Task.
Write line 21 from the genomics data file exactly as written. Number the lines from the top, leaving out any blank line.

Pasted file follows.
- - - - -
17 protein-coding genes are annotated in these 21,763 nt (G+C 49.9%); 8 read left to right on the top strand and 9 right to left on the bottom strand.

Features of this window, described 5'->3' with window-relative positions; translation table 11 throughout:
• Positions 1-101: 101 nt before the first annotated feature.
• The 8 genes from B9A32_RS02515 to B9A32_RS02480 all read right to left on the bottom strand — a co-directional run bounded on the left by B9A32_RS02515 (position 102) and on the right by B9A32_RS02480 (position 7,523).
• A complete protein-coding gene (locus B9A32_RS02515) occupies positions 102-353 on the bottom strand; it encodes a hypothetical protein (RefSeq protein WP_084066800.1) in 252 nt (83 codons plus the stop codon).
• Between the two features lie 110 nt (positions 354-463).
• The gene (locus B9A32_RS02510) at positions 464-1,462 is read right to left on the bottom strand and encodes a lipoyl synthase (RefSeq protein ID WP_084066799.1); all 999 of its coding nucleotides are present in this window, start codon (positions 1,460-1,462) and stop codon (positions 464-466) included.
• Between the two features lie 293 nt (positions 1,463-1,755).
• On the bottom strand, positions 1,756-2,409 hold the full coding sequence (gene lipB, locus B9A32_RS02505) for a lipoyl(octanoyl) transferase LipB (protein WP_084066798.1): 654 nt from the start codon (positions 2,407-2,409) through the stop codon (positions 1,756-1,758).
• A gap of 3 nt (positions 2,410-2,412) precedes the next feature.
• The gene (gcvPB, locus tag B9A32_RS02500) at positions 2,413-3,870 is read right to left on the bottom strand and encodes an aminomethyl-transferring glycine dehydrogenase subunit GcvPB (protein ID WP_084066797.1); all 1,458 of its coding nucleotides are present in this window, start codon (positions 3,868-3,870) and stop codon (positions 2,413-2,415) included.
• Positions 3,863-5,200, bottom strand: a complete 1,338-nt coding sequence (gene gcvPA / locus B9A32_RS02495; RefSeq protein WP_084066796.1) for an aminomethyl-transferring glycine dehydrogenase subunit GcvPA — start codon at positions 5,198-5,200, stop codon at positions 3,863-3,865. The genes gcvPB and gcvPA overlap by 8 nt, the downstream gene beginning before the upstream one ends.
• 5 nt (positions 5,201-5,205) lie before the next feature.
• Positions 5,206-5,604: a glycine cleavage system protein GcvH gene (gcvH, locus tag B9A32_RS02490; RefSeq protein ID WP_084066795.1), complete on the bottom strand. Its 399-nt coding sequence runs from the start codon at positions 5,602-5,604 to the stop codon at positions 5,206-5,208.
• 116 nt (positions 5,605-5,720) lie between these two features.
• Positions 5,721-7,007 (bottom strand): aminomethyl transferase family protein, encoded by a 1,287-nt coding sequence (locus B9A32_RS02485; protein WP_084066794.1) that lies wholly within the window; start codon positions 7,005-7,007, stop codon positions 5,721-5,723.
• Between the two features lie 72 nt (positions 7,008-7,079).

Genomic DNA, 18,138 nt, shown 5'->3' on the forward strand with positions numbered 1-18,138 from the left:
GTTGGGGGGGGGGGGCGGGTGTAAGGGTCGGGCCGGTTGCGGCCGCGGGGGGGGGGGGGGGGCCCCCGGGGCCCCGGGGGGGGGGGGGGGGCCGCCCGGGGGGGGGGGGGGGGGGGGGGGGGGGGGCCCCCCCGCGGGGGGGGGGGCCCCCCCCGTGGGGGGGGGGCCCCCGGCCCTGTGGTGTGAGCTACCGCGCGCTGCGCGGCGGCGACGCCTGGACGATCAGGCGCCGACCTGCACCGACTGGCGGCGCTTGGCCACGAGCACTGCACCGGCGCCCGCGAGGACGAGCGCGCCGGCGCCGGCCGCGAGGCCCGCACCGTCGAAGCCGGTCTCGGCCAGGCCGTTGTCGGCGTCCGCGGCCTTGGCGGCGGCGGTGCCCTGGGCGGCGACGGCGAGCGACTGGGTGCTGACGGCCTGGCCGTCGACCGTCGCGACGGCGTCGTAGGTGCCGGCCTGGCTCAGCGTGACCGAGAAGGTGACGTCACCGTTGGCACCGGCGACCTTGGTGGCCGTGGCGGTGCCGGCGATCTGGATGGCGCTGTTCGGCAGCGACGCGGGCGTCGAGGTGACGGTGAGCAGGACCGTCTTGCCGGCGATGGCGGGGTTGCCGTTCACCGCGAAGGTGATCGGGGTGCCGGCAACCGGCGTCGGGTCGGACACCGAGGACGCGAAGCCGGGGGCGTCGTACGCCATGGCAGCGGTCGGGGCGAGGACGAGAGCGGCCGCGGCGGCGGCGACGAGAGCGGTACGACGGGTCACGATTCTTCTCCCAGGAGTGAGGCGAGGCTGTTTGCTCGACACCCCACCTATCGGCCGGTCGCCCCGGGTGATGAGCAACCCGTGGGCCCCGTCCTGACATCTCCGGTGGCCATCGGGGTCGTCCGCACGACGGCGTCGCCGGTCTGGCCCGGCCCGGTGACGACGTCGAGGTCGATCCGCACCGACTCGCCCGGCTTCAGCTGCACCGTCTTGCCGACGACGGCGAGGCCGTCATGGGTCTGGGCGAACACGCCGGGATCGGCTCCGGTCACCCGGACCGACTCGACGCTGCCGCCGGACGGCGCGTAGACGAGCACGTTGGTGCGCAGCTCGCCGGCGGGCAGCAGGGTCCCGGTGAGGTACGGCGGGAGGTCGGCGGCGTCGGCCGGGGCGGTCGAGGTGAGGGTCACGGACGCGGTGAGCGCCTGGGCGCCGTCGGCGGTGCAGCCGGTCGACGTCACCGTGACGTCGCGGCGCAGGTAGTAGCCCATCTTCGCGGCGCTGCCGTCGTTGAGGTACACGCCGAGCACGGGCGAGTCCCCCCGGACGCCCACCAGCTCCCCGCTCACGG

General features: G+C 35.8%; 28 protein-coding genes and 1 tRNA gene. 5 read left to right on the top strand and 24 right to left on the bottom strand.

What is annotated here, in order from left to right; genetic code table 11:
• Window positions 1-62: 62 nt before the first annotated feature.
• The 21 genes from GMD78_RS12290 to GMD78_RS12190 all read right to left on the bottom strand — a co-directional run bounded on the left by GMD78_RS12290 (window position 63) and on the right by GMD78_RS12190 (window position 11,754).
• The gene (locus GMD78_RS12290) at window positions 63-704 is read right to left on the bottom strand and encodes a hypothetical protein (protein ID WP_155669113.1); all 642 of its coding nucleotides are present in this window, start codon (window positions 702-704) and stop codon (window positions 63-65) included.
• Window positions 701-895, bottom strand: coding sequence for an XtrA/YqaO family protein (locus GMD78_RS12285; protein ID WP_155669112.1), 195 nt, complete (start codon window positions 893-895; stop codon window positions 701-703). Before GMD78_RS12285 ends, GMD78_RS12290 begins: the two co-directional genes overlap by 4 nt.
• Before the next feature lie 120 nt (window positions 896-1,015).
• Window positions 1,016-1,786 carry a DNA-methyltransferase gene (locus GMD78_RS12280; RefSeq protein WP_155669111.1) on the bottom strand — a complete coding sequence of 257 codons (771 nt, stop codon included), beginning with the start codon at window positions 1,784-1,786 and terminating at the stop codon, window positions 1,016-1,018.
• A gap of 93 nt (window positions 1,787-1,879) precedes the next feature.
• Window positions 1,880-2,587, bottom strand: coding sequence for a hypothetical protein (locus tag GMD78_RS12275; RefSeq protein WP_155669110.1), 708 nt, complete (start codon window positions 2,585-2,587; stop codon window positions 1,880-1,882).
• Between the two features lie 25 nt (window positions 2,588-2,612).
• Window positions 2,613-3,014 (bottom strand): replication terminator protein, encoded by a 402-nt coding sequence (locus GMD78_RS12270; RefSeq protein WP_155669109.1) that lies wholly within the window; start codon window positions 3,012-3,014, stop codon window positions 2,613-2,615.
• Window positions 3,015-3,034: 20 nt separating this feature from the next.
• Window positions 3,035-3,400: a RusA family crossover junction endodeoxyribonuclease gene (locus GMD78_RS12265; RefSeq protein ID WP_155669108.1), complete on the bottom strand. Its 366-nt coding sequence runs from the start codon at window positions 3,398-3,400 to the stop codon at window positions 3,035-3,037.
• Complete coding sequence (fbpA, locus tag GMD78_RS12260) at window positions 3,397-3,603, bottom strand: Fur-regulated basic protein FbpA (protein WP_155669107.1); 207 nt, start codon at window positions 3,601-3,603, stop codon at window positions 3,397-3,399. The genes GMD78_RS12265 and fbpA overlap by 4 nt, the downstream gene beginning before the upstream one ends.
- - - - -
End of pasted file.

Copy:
What is annotated here, in order from left to right; genetic code table 11: